The U. S. Supreme Court will not be hearing the latest in a long-line of antitrust suits filed against Major League Baseball, as it was determined Monday that the city of San Jose’s petition for certiorari was denied. The city had filed the petition in response to a dismissal on appeal in the Ninth Circuit earlier in January of this year.
The antitrust lawsuit came about in 2013 after San Jose had unsuccessfully attempted to relocate the Oakland Athletics an hour South along the Californian coastline. At the time, the MLB was able to block any possible relocation to the city because the territory San Jose lands in has been determined to fall under that of the San Francisco Giants, who would obviously like to preserve as much of a “localized” fan base as possible. Major League Baseball argued for dismissal of the suit under the protections established in the 1922 case Federal Baseball Club v. National League of Professional Baseball Clubs, where the Supreme Court originally carved out the antitrust exemption enjoyed by the MLB for nearly 100 years.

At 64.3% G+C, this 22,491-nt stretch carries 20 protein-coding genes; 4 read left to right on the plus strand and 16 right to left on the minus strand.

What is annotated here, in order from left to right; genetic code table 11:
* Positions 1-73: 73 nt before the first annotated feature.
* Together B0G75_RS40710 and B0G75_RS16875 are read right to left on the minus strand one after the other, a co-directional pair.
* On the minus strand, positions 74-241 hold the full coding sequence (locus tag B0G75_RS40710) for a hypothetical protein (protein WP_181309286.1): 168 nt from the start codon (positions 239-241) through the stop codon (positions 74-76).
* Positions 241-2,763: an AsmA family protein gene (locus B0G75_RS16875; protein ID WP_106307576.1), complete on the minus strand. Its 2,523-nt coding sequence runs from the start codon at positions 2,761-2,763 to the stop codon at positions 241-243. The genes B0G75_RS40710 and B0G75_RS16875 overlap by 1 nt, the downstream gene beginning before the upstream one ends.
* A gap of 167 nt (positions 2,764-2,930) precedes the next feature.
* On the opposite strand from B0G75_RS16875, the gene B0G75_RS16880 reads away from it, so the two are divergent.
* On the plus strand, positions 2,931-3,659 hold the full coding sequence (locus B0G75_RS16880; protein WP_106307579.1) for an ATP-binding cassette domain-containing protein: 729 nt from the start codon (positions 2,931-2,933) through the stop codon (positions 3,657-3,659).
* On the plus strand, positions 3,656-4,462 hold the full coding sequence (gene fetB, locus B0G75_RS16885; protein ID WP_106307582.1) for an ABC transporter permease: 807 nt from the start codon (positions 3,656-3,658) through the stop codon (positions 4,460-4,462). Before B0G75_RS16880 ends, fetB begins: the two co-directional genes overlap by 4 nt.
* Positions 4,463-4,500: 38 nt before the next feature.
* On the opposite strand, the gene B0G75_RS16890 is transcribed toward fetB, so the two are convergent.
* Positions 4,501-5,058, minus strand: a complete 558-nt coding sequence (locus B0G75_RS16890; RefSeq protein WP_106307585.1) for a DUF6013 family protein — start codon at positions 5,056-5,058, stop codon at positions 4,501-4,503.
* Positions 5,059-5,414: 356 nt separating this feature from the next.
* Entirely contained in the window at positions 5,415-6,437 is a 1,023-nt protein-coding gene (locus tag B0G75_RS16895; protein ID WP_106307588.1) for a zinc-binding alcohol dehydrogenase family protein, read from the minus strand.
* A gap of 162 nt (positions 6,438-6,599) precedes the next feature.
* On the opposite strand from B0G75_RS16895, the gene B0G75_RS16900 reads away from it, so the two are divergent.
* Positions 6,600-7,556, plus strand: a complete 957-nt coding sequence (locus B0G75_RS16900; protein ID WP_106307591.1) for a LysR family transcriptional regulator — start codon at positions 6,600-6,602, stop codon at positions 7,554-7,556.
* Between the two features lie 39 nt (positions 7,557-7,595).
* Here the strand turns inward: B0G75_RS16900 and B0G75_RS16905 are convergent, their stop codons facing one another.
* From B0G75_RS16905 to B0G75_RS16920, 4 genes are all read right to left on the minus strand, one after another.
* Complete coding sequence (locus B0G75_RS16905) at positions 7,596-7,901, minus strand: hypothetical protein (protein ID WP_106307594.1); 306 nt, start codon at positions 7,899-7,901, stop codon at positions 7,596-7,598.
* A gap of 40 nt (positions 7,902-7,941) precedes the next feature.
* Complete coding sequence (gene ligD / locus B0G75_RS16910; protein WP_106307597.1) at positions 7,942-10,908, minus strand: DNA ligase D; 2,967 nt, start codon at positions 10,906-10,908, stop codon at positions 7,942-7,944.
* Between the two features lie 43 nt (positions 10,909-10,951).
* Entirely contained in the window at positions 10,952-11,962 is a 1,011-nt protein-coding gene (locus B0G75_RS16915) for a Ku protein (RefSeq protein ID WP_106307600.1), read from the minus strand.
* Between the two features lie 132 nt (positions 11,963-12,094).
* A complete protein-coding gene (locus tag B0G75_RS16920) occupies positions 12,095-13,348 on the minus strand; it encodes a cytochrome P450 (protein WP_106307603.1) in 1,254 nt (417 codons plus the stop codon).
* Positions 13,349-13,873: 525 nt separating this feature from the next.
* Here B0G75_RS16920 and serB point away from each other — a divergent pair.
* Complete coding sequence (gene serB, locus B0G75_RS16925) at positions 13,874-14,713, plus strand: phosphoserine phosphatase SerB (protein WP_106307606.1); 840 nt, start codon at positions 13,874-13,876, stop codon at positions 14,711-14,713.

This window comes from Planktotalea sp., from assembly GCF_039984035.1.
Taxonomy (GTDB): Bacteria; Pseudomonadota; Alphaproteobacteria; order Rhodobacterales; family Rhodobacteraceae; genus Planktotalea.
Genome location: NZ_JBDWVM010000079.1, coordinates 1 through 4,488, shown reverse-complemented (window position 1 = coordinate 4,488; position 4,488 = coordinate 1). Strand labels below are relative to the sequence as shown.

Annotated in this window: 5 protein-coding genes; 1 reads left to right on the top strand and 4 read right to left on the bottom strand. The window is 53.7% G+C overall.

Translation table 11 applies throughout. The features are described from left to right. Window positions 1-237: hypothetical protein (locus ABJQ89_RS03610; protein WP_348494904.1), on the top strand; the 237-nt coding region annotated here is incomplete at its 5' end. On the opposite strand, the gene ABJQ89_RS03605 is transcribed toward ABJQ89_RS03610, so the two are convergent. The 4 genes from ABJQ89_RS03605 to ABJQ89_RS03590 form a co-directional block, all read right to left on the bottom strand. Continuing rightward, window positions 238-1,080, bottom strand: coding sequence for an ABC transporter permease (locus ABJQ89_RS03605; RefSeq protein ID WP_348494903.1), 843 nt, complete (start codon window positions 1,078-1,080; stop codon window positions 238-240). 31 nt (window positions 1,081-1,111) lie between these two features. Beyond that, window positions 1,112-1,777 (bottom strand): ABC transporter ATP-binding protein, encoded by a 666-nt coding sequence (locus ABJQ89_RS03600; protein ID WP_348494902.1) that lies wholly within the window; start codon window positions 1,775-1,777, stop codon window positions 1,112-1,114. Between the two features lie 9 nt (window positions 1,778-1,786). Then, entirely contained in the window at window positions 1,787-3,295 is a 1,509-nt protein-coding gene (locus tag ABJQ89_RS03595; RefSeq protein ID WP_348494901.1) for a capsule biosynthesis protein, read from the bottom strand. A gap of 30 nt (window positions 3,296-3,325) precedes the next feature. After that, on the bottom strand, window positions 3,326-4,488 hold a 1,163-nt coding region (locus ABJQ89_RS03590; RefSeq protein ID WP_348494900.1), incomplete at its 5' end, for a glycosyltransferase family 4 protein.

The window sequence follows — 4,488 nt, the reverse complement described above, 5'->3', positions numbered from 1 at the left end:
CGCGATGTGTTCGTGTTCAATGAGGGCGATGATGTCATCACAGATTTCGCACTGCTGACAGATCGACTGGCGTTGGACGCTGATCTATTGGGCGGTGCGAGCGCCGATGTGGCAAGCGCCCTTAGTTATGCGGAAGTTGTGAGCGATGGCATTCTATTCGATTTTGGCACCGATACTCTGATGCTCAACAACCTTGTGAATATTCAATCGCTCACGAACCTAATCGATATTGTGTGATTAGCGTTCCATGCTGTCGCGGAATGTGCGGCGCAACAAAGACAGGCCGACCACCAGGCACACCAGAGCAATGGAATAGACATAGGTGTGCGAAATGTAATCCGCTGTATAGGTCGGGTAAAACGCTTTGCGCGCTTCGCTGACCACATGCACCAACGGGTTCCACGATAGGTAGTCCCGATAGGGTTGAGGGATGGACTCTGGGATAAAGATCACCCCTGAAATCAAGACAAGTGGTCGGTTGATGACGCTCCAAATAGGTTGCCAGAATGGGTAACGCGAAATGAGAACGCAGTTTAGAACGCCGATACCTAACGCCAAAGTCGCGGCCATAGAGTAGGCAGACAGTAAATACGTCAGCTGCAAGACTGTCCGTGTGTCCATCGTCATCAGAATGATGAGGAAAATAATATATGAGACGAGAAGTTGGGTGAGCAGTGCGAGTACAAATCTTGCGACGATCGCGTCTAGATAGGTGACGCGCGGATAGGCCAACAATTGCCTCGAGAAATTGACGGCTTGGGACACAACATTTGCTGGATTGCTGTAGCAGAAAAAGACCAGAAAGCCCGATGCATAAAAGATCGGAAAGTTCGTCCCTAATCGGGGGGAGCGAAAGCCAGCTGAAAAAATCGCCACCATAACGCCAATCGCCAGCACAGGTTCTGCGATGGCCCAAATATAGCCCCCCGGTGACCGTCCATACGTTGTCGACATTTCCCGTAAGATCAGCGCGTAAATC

By failing to grant the city of San Jose’s petition, the court effectively renders the district court’s decision upholding dismissal of the lawsuit final, thwarting another attempt at overturning the antiquated exemption. However, the court may soon have to deal with the issue again in the foreseeable future, as it continues to crop up throughout the federal judicial system.